BT: I was surprised by this series in that your character is consumed by the idea of news-gathering and receiving forms of media; that’s another strain that runs through the piece. And you’ve spoken that you are somebody who is a news-gatherer in your own life. What did this aspect bring to your experience?
MS: Yeah, that was one aspect of Herman to which I related. I think that everybody in this era is a little bit news-obsessed, news as 24 hour cable news merged with entertainment. I think that we’re all being buffeted by this constant wave of infotainment. And so I found my own strategies to stay abreast of the news and of what’s happening and be an informed citizen, but not necessarily be at the mercy of that sort of constant wave, so I tend to get my news from more left-leaning sort of outside the mainstream sources. I love The Intercept, I read Jacobin magazine, I listen to the podcast Chapo Trap House, I’m trying to stay very much engaged, but I try not to be emotionally manipulated for the sake of the ‘ad buy’. Yes, that part of Herman who is in a kind of constant, perpetual state of like powerless engagement with history as it flows past him, I definitely [chuckles] relate to that, yeah.
BT: At the 92Y interview, a quote from Hamlet was brought up, that “the time is out of joint”. I will bring up another Hamlet quote, which is “To thine own self be true”. How much does this idea of ‘self’ motivate you toward the truth in your projects?
MS: I mean…as much as I can! I always look to make the character’s struggles or passions or concerns to find the echo of those in my own life, so that there can be some way that I am working through something by playing this character or coming to understand something better. Or even connecting to the idea of the character through what’s really going on for me off set in my head, in my imagination. You don’t want to be anachronistic, you want to fully honour the period and the writing and in every respect serve this fundamental idea of who is supposed to be this character, but at the same time I think that the challenge is to bring as much of yourself as you can into the room, because I think that it for me it makes the experience more valuable, but it also makes it easier for which to connect the audience.
BT: How does your work in the theatre guide your performances in the medium of television?
MS: A lot. One thing that I’ve been thinking about lately is with the rise of television as this kind of culturally central and very respectable—finally—medium. There’s a greater prominence of the writer on television, television is a writer’s medium, much more so I think than filmmaking and that’s really made it parallel to theatre and that’s always…there’s a kind of rigour to…one aspect of being a theatre actor, I think, is to serve the playwright and you’re there to bring that person’s vision to life. And on a tv set, especially with the more auteur showrunner types like David Simon or Alex (Gansa), who makes Homeland, I think that there’s a real transferability of that ethic that makes it both feel a little comfortable and I feel a little more at home maybe than I would otherwise.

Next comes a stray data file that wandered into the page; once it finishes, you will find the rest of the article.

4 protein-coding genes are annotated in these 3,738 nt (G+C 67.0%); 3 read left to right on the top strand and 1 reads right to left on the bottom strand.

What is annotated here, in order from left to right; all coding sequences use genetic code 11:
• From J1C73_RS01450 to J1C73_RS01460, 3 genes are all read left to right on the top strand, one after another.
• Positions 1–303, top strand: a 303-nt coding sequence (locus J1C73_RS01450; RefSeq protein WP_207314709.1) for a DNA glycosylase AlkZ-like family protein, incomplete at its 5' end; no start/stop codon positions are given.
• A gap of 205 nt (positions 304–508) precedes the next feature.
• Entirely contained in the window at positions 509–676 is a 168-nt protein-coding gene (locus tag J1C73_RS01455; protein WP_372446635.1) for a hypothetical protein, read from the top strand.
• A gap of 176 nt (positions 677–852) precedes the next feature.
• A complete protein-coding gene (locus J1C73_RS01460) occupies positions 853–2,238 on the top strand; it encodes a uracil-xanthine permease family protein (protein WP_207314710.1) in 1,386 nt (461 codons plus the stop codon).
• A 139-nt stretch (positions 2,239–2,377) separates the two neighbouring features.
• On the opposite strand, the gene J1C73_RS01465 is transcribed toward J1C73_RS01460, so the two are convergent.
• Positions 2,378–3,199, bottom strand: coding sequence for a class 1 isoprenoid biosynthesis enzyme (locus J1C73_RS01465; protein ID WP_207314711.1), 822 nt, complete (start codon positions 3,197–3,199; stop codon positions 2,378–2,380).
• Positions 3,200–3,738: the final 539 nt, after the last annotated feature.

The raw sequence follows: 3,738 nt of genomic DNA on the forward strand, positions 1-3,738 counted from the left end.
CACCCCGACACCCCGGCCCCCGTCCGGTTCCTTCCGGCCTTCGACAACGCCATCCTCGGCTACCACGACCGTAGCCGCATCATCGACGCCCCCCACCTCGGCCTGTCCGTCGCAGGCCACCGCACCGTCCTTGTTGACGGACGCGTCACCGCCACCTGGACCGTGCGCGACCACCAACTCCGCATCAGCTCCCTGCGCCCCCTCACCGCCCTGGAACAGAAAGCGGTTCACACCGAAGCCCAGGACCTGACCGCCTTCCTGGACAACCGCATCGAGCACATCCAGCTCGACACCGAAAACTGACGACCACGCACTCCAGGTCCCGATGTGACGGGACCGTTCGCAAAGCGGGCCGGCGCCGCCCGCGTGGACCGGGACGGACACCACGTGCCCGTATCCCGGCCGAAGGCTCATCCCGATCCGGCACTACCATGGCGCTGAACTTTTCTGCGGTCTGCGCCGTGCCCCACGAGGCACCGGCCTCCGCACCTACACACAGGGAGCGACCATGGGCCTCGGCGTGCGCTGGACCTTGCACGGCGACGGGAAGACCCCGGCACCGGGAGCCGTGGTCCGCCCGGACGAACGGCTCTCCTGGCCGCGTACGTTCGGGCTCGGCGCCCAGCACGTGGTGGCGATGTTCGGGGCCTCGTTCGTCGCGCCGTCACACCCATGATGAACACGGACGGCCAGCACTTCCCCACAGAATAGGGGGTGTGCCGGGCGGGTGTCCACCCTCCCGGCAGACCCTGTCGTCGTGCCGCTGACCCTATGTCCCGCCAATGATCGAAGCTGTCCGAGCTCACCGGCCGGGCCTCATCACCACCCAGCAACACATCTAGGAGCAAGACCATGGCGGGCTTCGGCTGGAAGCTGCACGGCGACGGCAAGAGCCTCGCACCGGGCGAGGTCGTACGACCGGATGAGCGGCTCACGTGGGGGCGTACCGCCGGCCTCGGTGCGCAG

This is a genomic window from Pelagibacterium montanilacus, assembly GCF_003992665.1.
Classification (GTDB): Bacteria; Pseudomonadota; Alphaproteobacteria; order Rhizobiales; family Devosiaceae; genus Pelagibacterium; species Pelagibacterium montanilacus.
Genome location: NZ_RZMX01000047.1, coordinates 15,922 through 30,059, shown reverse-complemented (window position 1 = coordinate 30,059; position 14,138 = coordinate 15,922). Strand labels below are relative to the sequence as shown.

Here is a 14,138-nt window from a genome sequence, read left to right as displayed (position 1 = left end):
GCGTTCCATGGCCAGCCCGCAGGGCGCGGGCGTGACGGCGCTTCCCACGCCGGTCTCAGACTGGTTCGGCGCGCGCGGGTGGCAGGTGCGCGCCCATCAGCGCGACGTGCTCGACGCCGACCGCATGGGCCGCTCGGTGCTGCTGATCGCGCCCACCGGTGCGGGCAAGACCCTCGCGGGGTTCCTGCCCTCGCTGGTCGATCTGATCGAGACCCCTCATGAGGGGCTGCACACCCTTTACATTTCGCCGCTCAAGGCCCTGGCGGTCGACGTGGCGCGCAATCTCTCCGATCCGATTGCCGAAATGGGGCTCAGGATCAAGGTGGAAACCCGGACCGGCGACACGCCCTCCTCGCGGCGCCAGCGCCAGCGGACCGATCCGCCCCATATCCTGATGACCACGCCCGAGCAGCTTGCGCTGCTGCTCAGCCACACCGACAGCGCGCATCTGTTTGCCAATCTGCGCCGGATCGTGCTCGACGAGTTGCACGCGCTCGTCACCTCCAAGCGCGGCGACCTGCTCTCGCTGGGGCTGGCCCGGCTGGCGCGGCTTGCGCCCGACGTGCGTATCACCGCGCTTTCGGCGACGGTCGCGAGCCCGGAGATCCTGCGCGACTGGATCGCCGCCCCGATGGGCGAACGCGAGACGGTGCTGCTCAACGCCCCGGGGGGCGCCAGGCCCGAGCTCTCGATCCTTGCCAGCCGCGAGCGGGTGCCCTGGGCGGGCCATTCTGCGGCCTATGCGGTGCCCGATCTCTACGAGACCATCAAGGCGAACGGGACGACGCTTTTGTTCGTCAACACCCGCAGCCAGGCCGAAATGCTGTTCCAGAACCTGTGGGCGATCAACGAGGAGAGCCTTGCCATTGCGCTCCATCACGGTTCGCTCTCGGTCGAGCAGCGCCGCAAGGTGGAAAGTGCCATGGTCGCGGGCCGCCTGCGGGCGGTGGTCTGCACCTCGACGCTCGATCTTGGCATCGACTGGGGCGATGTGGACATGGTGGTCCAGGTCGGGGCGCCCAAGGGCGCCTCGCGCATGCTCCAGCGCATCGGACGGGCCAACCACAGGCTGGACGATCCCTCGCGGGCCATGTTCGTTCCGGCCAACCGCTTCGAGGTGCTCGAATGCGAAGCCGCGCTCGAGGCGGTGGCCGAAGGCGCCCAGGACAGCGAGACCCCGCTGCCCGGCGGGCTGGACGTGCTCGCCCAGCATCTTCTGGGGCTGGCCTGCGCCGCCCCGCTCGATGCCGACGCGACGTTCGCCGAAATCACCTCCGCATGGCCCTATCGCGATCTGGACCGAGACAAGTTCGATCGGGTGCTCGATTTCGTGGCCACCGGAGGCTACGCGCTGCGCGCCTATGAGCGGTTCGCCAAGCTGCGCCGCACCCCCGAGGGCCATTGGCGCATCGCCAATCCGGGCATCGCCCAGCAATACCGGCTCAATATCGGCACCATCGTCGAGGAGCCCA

BT: What a remarkable group of performers on this series, from Winona Ryder to John Turturro to Zoe Kazan to Anthony Boyle and yourself. To continue the aforementioned idea, how engaged are you to the idea of looking toward the series like a play?
MS: Mmmm. Well, the nice thing about shooting something is that you only have to do it once, right? You only have to hit it once, or, you know, maybe twice. And so things that you couldn’t repeat eight shows a week, you can kind of get to and capture these little felicities that happen in a moment, spontaneously. And I think that the actors that we had on this project, I mean, to a person you couldn’t have asked for a better player in that role. And most of us…come from the theatre? I think that Winona is such a creature of the cinema, I can’t remember if she has done a play or not? I think she did a play like…I don’t think she has. But I don’t know, Winona can do anything. But it was amazing group. I guess that I would say that in terms of that ethic of “we’re here to serve the writer”, and certainly that challenge was to serve both Roth and David Simon and Ed Burns, I think that certainly with Zoe Kazan is the person with whom I worked most closely and obviously the kids, Caleb (Malis) and Azhy (Robertson), but we had a collaboration from the start on creating this family and I think that very much was tied to that theatre affect. Zoe Kazan is a playwright and a theatre actor and really comes from that background in many ways, and I think that aspect formed a basis for our collaboration. And we kind of knew each other a little bit from around New York theatre, so that also made that whole process more intelligible.